The following is an excerpt from an article on Good Housekeeping, written by Marygrace Taylor.
One of the first things most people learn after they or a loved one gets diagnosed with Parkinson’s disease is that treatment options aren’t one-size-fits-all.
While the cause of the long-term neurodegenerative disorder remains unknown, Parkinson’s symptoms are believed to stem from the brain making less of the chemical messenger dopamine. That can lead to movement issues like tremors, stiffness, slowness, and instability—rendering basic activities of everyday living such as walking, talking, and getting dressed much, much harder, according to the National Institute of Neurological Disorders and Stroke (NINDS).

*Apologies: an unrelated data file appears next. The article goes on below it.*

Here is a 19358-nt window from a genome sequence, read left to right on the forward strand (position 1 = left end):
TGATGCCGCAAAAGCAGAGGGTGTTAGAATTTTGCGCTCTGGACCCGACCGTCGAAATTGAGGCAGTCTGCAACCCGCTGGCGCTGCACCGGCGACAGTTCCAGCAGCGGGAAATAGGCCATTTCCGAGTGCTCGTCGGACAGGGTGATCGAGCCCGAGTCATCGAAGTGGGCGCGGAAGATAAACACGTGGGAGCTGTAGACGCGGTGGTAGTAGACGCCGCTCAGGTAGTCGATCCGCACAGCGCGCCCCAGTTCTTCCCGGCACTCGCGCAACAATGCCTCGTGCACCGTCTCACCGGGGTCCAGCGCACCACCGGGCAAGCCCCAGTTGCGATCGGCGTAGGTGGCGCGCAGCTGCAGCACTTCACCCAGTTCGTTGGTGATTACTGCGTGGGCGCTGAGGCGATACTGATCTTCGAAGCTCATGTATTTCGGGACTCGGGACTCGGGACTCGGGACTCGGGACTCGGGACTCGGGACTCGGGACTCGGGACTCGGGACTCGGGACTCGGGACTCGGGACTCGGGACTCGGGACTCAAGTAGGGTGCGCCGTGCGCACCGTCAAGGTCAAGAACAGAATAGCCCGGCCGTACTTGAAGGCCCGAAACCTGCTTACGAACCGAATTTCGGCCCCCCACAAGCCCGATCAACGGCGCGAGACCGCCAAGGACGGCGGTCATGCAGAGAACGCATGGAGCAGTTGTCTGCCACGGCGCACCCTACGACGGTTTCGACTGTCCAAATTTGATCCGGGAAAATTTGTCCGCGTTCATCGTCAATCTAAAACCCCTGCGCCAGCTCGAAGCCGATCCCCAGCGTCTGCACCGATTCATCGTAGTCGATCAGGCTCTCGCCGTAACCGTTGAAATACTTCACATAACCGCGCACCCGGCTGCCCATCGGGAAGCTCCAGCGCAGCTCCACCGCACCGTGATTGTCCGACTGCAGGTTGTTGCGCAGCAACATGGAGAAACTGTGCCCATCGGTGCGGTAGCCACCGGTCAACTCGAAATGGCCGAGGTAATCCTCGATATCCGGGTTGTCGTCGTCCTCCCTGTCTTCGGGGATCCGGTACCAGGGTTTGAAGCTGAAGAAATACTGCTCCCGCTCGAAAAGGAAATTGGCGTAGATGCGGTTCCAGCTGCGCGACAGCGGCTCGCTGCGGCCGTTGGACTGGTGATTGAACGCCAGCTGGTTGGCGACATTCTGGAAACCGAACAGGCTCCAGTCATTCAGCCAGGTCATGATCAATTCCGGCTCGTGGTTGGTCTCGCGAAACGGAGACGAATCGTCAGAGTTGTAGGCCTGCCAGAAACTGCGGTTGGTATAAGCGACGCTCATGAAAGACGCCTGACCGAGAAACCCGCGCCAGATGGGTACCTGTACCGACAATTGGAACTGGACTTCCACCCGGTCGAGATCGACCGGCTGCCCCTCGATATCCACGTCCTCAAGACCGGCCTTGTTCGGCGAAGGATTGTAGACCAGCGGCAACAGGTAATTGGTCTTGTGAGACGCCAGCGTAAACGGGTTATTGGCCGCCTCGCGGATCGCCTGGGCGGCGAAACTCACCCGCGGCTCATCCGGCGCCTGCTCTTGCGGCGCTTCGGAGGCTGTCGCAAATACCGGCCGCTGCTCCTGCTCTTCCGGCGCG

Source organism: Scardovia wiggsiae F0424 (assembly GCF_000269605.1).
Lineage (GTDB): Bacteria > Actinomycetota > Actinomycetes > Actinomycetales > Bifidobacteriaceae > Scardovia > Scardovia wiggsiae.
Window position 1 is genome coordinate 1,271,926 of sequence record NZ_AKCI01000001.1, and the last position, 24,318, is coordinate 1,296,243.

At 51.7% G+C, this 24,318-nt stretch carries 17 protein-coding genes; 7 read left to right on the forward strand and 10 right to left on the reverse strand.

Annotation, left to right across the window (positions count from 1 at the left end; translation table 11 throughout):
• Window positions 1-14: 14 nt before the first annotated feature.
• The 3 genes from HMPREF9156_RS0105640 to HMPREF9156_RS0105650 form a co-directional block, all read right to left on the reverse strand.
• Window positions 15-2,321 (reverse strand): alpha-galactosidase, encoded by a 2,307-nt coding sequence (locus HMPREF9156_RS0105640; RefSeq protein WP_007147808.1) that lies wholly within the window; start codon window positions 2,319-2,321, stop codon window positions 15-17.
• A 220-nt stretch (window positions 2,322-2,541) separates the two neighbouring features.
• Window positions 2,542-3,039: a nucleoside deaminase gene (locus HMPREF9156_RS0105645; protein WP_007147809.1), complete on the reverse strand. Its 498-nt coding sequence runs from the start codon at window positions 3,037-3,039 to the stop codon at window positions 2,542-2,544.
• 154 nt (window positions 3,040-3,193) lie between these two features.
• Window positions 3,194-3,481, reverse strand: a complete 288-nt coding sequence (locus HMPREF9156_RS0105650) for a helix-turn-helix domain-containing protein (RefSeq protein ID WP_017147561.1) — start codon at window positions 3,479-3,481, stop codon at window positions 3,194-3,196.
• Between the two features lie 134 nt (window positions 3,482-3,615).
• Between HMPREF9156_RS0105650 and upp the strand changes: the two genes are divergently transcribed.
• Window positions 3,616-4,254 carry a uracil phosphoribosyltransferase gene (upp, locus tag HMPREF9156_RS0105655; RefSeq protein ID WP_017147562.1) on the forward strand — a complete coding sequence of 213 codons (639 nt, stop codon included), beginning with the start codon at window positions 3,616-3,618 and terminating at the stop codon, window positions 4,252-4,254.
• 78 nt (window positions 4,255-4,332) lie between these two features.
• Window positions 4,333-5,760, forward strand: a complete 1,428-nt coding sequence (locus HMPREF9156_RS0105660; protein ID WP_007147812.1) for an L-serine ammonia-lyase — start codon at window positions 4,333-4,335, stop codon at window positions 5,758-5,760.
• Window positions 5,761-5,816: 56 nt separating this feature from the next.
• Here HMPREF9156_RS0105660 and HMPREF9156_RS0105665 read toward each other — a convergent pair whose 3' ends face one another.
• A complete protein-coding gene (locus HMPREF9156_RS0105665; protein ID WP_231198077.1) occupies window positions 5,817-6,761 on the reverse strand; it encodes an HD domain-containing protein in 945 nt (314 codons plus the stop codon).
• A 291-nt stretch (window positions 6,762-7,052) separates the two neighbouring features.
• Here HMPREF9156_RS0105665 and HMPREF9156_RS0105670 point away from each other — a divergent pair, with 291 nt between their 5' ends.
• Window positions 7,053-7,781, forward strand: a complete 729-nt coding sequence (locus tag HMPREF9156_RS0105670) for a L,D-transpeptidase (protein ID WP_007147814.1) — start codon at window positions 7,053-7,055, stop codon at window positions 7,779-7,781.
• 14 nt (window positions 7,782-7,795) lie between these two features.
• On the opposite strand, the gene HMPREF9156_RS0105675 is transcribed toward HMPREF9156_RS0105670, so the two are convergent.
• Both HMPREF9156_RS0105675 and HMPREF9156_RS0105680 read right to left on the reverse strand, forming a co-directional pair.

The majority of therapies work by boosting dopamine levels in the brain, which can keep more of those symptoms under control. But finding the best plan can involve some trial and error. “No two Parkinson’s patients are alike. There are a lot of nuances to treatment, and there’s some artistry to it,” says Elana Clar, MD, a neurologist and movement disorder specialist at the New Jersey Brain and Spine Center in Hackensack, NJ.
Read more from the original article on Good Housekeeping.